Now, obviously both misogyny and misandry are wrong, at least in the eyes of rational individuals. Why is it then that misogyny is much more decried? Go to the library and look up books on sexism, and you’ll find that there are many more volumes about the problems that have plagued women then there are similar volumes about men. If judged by that alone, one would come to the conclusion that women are constant and severe victims, and men have lived lives with nothing but leisure. Of course that is highly exaggerated, but it serves to make my point. Ah, exaggeration, a word that describes a lot about the male (and female) gender. Here’s a list of such exaggerations:

· Violent behavior (Men)

· Competence as a parent (Women)

· Athletic abilities (Men)

· Greed (Men and Women)

· Sexual needs (Men)

· Intelligence (Women)

· Kindness (Women)

· Leadership ability (Men)

Now, the number one objection to that list will probably be the claim of female intelligence being exaggerated, so I will defend that position. What I mean by this is that in the realm of intelligence, women are portrayed as being calmer geniuses, whereas men are portrayed as chaotic abusers of their gift. While it is also true that male geniuses have been portrayed in the positive light in how they use their gift, in those cases they are relegated to being goofs and geeks.

Well, I suppose it was inevitable that a discussion about a topic such as this would bring up political correctness. Sexism (both misogyny and misandry) is, as I see it, exaggerated to the point of insanity, leaving articles like this one to be relegated to the dust heap in favor of meatier but less rational writings, all because of political correctness overhaul. Sooner or later a boy tripping and touching the small of a girl’s back by accident will get him suspended if she reports it. Actually, that’s kind of a humorous twist: for all the shouts of oppression against women, consider the fact that if a woman accuses a man of something, she is far more likely to be trusted than if a man accuses a woman of something. An odd contrast, I should think.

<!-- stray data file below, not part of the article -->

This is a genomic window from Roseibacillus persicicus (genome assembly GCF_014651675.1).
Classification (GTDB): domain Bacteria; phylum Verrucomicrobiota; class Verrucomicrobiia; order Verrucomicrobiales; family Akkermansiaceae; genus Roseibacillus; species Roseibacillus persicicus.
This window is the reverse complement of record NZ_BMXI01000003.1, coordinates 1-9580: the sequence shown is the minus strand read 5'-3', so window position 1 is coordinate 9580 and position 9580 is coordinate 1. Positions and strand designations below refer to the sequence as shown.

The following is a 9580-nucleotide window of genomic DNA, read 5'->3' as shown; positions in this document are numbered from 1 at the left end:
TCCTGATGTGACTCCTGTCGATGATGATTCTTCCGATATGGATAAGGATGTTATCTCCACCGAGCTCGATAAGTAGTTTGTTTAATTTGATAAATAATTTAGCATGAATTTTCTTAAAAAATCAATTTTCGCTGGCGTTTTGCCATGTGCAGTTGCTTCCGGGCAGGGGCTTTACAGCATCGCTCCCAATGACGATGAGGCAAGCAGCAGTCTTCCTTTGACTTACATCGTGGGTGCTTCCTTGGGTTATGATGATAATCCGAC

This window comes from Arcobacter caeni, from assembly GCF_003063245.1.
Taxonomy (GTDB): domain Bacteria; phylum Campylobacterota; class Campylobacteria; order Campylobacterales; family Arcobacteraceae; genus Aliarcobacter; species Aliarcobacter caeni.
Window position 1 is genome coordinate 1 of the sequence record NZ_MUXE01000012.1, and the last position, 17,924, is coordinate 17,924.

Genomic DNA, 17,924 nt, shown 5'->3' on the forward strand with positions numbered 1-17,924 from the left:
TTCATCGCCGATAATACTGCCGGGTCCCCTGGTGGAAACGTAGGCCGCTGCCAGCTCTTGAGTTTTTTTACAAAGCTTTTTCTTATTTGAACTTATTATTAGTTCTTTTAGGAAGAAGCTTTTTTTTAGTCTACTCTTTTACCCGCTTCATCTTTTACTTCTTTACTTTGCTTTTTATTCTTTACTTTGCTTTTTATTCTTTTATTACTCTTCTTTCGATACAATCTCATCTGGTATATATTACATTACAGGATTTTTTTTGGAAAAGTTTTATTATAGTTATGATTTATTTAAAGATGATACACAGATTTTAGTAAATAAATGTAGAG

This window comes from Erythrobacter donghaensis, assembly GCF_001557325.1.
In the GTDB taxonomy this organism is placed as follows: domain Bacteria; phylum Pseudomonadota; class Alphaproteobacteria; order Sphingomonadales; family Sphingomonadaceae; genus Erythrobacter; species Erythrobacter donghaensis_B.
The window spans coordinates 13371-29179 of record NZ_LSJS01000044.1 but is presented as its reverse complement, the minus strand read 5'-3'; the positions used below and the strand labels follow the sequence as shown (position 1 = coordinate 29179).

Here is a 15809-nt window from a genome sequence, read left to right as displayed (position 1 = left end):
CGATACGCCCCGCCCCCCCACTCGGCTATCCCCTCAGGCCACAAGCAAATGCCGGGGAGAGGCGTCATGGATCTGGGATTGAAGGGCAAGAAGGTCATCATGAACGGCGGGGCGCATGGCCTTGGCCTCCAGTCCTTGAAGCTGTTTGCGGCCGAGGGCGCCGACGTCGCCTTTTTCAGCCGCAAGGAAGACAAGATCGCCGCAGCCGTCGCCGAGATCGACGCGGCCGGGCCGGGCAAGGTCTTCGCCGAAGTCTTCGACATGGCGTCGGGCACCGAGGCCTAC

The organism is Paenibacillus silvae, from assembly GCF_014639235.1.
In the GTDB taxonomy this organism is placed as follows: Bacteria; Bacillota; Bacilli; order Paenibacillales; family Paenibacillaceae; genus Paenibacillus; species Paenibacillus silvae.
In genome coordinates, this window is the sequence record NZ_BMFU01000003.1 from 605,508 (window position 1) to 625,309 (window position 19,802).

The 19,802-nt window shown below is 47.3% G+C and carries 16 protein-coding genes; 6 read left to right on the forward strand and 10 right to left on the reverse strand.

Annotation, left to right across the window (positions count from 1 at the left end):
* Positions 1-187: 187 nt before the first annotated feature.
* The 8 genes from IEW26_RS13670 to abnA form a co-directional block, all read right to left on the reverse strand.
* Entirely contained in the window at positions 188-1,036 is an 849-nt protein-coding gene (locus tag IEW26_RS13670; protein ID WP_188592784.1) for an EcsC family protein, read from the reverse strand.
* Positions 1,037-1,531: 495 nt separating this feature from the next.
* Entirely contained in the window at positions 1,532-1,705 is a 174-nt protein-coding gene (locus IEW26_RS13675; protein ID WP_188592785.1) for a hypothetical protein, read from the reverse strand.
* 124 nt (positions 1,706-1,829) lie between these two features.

The important thing about the issues in sexism is that they be brought out into the open. Don’t let people hold you back just because you think you might “hurt their feelings”. Be honest, be direct, and let people know when something is a bunch of bull. Don’t let school policies make you walk with your eyes gouged out so you don’t “look” like you’re ogling or “look” guilty. Walk tall, stand proud, and be human. No one ever died happy that they never hurt another person’s feelings, that they never got into an argument that got the other person upset, because to do such a thing is to be soft.

Article Source:

About the Author

Leave a comment!

Add your comment below, or trackback from your own site. You can also subscribe to these comments via RSS.

Be nice. Keep it clean. Stay on topic. No spam.

You can use these tags:
<a href="" title=""> <abbr title=""> <acronym title=""> <b> <blockquote cite=""> <cite> <code> <del datetime=""> <em> <i> <q cite=""> <s> <strike> <strong>

This is a Gravatar-enabled weblog. To get your own globally-recognized-avatar, please register at Gravatar.

Leave us a suggestion for articles you would like to see. We will do our best to suit your needs! Did this information help? I hope so. Change can be difficult sometimes. Like I always say in my workshops, It’s not always easy, but it’s worth it because you’re worth it! Donations fund Self Esteem Workshops for teens, supply books to schools for the continual support of character education across America, and are tax deductable. Thank you from Self Help Guides!